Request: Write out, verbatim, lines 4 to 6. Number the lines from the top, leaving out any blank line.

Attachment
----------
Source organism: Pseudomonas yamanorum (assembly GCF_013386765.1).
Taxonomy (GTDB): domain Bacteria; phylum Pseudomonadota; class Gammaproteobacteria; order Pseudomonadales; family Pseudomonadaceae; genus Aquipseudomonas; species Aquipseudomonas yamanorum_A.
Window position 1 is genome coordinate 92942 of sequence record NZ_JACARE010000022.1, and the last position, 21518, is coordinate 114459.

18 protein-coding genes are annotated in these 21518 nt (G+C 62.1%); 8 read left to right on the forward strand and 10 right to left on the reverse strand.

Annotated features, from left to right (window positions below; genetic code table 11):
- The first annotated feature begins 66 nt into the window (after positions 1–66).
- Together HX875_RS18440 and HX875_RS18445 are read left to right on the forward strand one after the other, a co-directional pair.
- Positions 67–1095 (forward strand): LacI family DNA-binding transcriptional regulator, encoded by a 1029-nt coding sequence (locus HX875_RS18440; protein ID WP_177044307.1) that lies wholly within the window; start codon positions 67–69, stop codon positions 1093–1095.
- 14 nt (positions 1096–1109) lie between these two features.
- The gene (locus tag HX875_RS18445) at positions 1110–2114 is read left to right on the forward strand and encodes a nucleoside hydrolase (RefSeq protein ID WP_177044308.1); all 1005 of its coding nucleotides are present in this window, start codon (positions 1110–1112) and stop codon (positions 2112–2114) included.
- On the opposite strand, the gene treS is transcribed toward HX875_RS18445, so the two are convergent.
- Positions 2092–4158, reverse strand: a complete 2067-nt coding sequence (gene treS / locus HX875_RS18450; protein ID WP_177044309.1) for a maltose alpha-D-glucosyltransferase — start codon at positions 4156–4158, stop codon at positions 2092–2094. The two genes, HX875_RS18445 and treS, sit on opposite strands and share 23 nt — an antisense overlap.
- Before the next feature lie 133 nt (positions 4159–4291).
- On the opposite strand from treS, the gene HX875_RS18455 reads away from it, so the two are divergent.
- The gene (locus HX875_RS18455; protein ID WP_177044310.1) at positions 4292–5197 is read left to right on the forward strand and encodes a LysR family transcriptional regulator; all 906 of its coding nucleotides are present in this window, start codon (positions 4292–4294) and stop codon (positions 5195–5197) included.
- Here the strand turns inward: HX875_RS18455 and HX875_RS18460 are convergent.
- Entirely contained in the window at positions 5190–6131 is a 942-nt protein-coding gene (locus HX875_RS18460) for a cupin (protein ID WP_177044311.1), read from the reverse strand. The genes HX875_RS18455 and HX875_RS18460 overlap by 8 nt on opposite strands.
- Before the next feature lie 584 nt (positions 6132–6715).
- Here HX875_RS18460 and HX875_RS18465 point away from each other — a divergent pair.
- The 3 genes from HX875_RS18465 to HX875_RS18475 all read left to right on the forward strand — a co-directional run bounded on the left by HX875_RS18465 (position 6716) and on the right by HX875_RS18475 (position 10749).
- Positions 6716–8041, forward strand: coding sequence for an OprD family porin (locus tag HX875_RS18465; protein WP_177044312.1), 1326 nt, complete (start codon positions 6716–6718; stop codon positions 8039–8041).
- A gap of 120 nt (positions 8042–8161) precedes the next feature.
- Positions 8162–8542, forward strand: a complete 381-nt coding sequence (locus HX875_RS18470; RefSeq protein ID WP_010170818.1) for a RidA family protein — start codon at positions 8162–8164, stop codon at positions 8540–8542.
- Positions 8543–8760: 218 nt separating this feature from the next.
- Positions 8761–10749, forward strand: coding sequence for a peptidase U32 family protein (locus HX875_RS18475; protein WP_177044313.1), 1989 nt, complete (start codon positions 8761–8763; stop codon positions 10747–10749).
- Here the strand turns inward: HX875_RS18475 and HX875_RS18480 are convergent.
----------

18 protein-coding genes are annotated in these 21518 nt (G+C 62.1%); 8 read left to right on the forward strand and 10 right to left on the reverse strand.

Annotated features, from left to right (window positions below; genetic code table 11):
- The first annotated feature begins 66 nt into the window (after positions 1–66).